AQUASONIC - SYDNEY FESTIVAL
AQUASONIC, Sydney Festival at Carriageworks Bay 17; 6-8-9 January 2018. Photography by Charlotta de Miranda - above: Laila Skovmand
Between Music is a self-described avant garde music ensemble from Denmark. Led by artistic director, composer, vocalist and “hydraulophonist” Laila Skovmand, with musicians Robert Karlsson, Morten Poulsen, Dea Marie Kjeldsen and Nanna Bech have, since 2009, been experimenting, researching and inventing instruments and vocal methods specifically to play music underwater in custom-built tanks (with the collaboration of sound designer Anders Boll and sound designer and engineer Roman Komar).
The idea of underwater instruments is potentially interesting: aside from the hydraulophone, there is a plain old submersible violin, a crystallphone, rotacords, percussion and drums; and of course, voices and noises made by rubbing fingers on the sides of the tanks or blowing bubbles while vocalising, all variously amplified.
On a website called Jutland Station – “an online magazine for expats in Aarhus and Jutland connecting Danes and internationals through journalism” – a performance of Aquasonic is reviewed by Sanika Diwanji and Hon Sophia Balod who write, inter alia, that after a period of silent darkness, “The performance began with sounds of gurgling, bubbling and flowing water.” This is true. They go on to say, “the audience sat in rapture.” That may have been so in Aarhus but at Carriageworks, it was more a sort of polite curiosity.
Then, “Aquasonic is a performance that is rich in creativity, originality and experimentation.” This could only be written by someone who has yet to experience much musical creativity, originality or experimentation in free music or improvisation. The performers each occupy a large fish tank for the duration – some 55 minutes – and individually and collectively produce music that the writers above described as “mellifluous,” including “mermaid songs, melodies and white noise”. They somehow missed the underlying recurring motif of unicorn mating calls.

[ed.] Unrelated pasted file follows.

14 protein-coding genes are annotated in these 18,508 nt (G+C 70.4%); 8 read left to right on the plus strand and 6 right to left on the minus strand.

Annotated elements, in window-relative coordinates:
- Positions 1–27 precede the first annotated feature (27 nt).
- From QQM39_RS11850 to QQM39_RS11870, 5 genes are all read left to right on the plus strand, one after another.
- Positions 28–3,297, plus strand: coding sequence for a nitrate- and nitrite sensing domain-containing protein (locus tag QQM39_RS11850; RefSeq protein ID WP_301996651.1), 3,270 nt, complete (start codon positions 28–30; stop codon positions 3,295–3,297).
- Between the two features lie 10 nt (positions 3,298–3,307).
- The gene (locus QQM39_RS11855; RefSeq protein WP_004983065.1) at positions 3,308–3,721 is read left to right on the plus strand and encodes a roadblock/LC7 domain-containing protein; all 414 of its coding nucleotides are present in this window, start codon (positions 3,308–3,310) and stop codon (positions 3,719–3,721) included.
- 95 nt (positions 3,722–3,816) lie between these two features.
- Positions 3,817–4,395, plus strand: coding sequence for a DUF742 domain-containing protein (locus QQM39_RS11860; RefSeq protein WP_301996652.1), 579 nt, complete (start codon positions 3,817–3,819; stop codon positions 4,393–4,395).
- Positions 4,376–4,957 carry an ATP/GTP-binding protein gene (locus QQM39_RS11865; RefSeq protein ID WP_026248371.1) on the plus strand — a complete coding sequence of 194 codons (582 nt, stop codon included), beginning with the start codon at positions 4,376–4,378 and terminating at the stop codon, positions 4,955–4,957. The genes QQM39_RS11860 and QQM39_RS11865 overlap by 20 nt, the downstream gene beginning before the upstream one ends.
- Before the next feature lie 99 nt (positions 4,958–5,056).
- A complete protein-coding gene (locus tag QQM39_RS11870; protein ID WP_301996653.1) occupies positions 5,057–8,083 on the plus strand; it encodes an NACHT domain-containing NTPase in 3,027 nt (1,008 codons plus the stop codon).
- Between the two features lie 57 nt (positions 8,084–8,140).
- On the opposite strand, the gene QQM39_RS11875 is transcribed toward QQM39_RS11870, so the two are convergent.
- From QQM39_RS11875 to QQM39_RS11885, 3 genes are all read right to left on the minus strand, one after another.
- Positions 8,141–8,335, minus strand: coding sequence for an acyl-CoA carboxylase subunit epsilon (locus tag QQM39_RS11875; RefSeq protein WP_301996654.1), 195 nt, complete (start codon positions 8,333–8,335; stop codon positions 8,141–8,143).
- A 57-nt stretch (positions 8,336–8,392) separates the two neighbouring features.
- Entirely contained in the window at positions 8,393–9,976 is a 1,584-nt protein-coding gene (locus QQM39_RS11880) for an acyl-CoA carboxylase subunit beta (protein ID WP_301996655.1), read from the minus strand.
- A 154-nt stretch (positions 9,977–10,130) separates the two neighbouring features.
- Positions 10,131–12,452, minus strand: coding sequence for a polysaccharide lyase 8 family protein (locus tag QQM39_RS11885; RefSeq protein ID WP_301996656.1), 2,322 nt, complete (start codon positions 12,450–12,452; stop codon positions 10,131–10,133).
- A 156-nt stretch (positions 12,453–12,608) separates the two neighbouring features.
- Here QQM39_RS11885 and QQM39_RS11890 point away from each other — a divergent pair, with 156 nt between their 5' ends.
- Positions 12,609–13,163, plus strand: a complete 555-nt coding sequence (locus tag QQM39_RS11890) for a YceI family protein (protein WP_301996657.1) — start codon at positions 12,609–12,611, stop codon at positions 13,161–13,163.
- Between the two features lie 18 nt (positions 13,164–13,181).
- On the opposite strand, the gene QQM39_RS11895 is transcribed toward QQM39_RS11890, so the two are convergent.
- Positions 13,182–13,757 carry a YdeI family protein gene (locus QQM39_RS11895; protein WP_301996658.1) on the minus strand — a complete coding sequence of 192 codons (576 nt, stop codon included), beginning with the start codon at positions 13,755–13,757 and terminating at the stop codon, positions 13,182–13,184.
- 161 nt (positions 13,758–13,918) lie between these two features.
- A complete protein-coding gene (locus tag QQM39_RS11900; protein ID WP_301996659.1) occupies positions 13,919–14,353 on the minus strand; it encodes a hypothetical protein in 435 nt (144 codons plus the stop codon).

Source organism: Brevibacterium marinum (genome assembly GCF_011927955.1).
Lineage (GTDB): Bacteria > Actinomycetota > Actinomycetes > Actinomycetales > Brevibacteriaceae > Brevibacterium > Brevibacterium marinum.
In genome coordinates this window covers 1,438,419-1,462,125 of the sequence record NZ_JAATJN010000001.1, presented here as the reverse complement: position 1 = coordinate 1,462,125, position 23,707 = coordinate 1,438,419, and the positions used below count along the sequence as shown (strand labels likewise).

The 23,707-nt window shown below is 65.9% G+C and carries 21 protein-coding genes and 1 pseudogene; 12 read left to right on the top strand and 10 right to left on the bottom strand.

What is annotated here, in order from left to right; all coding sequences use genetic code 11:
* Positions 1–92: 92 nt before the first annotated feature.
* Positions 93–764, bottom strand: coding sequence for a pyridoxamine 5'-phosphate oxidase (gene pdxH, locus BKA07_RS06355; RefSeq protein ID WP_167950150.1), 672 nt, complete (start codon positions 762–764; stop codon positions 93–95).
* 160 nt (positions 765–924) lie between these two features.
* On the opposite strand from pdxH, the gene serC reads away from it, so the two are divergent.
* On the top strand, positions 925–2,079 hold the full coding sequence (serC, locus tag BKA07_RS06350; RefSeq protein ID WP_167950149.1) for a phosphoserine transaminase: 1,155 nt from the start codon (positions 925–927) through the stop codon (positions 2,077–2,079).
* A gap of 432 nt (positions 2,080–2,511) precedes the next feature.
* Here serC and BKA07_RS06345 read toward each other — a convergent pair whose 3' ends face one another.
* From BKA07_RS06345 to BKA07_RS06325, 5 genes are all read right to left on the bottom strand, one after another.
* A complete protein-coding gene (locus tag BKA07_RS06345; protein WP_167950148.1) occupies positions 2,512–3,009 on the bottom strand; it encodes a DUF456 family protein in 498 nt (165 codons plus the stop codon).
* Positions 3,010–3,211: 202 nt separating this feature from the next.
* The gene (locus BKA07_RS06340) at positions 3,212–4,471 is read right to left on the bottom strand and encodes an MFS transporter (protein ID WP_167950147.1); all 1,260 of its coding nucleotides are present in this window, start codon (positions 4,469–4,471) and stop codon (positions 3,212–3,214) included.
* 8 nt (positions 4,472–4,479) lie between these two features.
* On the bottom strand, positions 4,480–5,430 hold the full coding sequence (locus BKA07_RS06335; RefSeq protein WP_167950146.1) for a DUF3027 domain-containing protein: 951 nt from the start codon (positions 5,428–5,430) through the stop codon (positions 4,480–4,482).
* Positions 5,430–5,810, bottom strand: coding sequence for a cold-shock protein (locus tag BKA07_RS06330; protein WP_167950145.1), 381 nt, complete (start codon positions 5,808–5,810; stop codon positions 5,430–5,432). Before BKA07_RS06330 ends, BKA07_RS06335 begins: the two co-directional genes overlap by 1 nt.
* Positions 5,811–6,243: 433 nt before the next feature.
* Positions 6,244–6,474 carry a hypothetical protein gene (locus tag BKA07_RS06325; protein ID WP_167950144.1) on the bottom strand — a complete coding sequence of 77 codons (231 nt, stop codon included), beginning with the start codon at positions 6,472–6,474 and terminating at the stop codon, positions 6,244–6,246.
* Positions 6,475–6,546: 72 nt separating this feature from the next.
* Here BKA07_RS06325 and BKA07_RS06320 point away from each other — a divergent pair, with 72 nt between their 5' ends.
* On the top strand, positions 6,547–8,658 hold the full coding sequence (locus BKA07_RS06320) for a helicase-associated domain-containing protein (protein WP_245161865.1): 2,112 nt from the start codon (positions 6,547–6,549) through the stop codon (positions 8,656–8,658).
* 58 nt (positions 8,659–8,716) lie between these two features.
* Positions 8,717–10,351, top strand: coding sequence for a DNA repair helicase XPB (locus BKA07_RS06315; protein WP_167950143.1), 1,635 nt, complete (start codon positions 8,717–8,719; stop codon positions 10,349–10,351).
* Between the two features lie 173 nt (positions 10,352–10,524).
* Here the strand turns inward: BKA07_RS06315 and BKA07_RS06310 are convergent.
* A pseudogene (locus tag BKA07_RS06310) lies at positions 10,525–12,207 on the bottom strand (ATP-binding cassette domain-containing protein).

Rather than original, the music of Aquasonic is derivative of and descended from the experimentation of such genuine pioneers as Fred Frith and Henry Cow and their offshoots. The new element here is the water tank and one would have to ask, “why?” Just because something can be done is not necessarily a reason to do it.
The amount of time each performer is able to spend totally immersed ranges from ordinary to impressive. The learned techniques of freediving – during which swimmers vie to see who can stay under longest or dive deepest – enable the current world record holders to hold their breath for 11.35 minutes (male) and 9.02 (female), but no musical instruments are involved.
During the amazingly long 55 minutes the “music” ranged from ambient to excruciating. (A violin played poorly is agony at the best of times, being underwater doesn’t improve it.) In the main it’s the kind of soundscape that can be heard in beauty spas and meditation classes – but with added splashes, bubbles and gasps. During the performance a steady trickle of patrons quietly headed for the exits, but the majority stayed and applauded enthusiastically at the end.
Meanwhile, your correspondent pondered all the above and also, what an OH&S nightmare the show must be for the Festival (lots of water, electronics, lights and wet people); that the performers must have the pruniest skin and cleanest finger nails in all Denmark and that whales still have it all over humans when it comes to making music underwater. After ten minutes I was bored to sobs, and then they kept doing it over and over.